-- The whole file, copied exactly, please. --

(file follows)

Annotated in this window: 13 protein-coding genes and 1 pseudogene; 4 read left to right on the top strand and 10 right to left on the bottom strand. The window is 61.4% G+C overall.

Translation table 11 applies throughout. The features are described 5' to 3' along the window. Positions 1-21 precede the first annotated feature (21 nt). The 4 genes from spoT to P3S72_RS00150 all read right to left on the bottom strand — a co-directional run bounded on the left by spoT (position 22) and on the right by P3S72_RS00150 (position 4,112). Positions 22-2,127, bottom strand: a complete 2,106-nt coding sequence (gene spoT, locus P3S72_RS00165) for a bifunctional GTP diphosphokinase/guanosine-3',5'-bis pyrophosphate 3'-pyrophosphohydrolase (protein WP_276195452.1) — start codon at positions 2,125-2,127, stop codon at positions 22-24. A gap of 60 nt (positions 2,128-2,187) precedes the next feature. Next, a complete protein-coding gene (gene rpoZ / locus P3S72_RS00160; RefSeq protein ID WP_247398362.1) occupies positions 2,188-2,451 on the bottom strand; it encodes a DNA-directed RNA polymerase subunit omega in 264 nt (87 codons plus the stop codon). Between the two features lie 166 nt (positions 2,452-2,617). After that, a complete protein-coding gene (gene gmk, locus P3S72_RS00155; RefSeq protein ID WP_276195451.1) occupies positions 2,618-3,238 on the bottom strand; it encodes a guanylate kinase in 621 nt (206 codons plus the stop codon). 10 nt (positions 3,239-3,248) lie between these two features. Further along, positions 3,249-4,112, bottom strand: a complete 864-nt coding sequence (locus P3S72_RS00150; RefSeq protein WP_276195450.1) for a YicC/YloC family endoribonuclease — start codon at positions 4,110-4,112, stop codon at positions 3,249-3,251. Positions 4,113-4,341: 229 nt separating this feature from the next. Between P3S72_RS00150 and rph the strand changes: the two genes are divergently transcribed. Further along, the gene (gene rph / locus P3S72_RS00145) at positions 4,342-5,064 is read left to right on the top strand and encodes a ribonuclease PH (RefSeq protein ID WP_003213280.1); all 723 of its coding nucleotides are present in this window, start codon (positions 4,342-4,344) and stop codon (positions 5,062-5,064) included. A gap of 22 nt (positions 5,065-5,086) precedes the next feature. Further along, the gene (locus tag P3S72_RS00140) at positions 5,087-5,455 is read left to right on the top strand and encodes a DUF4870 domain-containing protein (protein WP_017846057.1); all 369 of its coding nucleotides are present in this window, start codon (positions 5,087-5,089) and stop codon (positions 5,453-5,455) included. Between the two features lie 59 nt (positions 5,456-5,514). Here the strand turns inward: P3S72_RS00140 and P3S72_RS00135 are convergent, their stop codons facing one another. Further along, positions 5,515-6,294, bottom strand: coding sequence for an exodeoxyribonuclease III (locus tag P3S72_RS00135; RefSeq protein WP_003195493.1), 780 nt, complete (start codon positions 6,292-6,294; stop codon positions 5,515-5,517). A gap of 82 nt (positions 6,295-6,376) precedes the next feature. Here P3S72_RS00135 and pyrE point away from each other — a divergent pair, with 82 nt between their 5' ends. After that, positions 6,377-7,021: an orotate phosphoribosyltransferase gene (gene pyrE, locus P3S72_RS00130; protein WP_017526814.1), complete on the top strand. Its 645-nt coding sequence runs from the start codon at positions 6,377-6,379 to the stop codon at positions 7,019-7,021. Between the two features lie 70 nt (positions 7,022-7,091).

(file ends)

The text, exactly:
Annotated in this window: 13 protein-coding genes and 1 pseudogene; 4 read left to right on the top strand and 10 right to left on the bottom strand. The window is 61.4% G+C overall.

Translation table 11 applies throughout. The features are described 5' to 3' along the window. Positions 1-21 precede the first annotated feature (21 nt). The 4 genes from spoT to P3S72_RS00150 all read right to left on the bottom strand — a co-directional run bounded on the left by spoT (position 22) and on the right by P3S72_RS00150 (position 4,112). Positions 22-2,127, bottom strand: a complete 2,106-nt coding sequence (gene spoT, locus P3S72_RS00165) for a bifunctional GTP diphosphokinase/guanosine-3',5'-bis pyrophosphate 3'-pyrophosphohydrolase (protein WP_276195452.1) — start codon at positions 2,125-2,127, stop codon at positions 22-24. A gap of 60 nt (positions 2,128-2,187) precedes the next feature. Next, a complete protein-coding gene (gene rpoZ / locus P3S72_RS00160; RefSeq protein ID WP_247398362.1) occupies positions 2,188-2,451 on the bottom strand; it encodes a DNA-directed RNA polymerase subunit omega in 264 nt (87 codons plus the stop codon). Between the two features lie 166 nt (positions 2,452-2,617). After that, a complete protein-coding gene (gene gmk, locus P3S72_RS00155; RefSeq protein ID WP_276195451.1) occupies positions 2,618-3,238 on the bottom strand; it encodes a guanylate kinase in 621 nt (206 codons plus the stop codon). 10 nt (positions 3,239-3,248) lie between these two features. Further along, positions 3,249-4,112, bottom strand: a complete 864-nt coding sequence (locus P3S72_RS00150; RefSeq protein WP_276195450.1) for a YicC/YloC family endoribonuclease — start codon at positions 4,110-4,112, stop codon at positions 3,249-3,251. Positions 4,113-4,341: 229 nt separating this feature from the next. Between P3S72_RS00150 and rph the strand changes: the two genes are divergently transcribed. Further along, the gene (gene rph / locus P3S72_RS00145) at positions 4,342-5,064 is read left to right on the top strand and encodes a ribonuclease PH (RefSeq protein ID WP_003213280.1); all 723 of its coding nucleotides are present in this window, start codon (positions 4,342-4,344) and stop codon (positions 5,062-5,064) included. A gap of 22 nt (positions 5,065-5,086) precedes the next feature. Further along, the gene (locus tag P3S72_RS00140) at positions 5,087-5,455 is read left to right on the top strand and encodes a DUF4870 domain-containing protein (protein WP_017846057.1); all 369 of its coding nucleotides are present in this window, start codon (positions 5,087-5,089) and stop codon (positions 5,453-5,455) included. Between the two features lie 59 nt (positions 5,456-5,514). Here the strand turns inward: P3S72_RS00140 and P3S72_RS00135 are convergent, their stop codons facing one another. Further along, positions 5,515-6,294, bottom strand: coding sequence for an exodeoxyribonuclease III (locus tag P3S72_RS00135; RefSeq protein WP_003195493.1), 780 nt, complete (start codon positions 6,292-6,294; stop codon positions 5,515-5,517). A gap of 82 nt (positions 6,295-6,376) precedes the next feature. Here P3S72_RS00135 and pyrE point away from each other — a divergent pair, with 82 nt between their 5' ends. After that, positions 6,377-7,021: an orotate phosphoribosyltransferase gene (gene pyrE, locus P3S72_RS00130; protein WP_017526814.1), complete on the top strand. Its 645-nt coding sequence runs from the start codon at positions 6,377-6,379 to the stop codon at positions 7,019-7,021. Between the two features lie 70 nt (positions 7,022-7,091).